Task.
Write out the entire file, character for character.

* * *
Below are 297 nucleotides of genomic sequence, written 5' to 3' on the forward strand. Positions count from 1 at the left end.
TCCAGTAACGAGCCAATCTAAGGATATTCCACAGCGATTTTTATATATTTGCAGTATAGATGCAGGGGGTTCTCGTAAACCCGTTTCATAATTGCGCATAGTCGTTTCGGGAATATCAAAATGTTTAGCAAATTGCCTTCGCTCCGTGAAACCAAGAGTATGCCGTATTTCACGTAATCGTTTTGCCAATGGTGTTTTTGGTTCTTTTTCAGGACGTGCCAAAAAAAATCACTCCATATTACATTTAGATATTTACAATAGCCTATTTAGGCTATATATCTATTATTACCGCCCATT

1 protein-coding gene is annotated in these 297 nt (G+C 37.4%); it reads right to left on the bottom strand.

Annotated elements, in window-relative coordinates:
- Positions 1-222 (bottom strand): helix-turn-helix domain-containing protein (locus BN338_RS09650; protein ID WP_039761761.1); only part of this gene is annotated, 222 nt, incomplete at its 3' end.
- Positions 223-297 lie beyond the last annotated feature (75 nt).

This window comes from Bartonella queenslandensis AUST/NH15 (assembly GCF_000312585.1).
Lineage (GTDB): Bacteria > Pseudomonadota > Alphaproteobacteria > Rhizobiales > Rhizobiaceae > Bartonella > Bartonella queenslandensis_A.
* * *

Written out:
Below are 297 nucleotides of genomic sequence, written 5' to 3' on the forward strand. Positions count from 1 at the left end.
TCCAGTAACGAGCCAATCTAAGGATATTCCACAGCGATTTTTATATATTTGCAGTATAGATGCAGGGGGTTCTCGTAAACCCGTTTCATAATTGCGCATAGTCGTTTCGGGAATATCAAAATGTTTAGCAAATTGCCTTCGCTCCGTGAAACCAAGAGTATGCCGTATTTCACGTAATCGTTTTGCCAATGGTGTTTTTGGTTCTTTTTCAGGACGTGCCAAAAAAAATCACTCCATATTACATTTAGATATTTACAATAGCCTATTTAGGCTATATATCTATTATTACCGCCCATT

1 protein-coding gene is annotated in these 297 nt (G+C 37.4%); it reads right to left on the bottom strand.

Annotated elements, in window-relative coordinates:
- Positions 1-222 (bottom strand): helix-turn-helix domain-containing protein (locus BN338_RS09650; protein ID WP_039761761.1); only part of this gene is annotated, 222 nt, incomplete at its 3' end.
- Positions 223-297 lie beyond the last annotated feature (75 nt).

This window comes from Bartonella queenslandensis AUST/NH15 (assembly GCF_000312585.1).
Lineage (GTDB): Bacteria > Pseudomonadota > Alphaproteobacteria > Rhizobiales > Rhizobiaceae > Bartonella > Bartonella queenslandensis_A.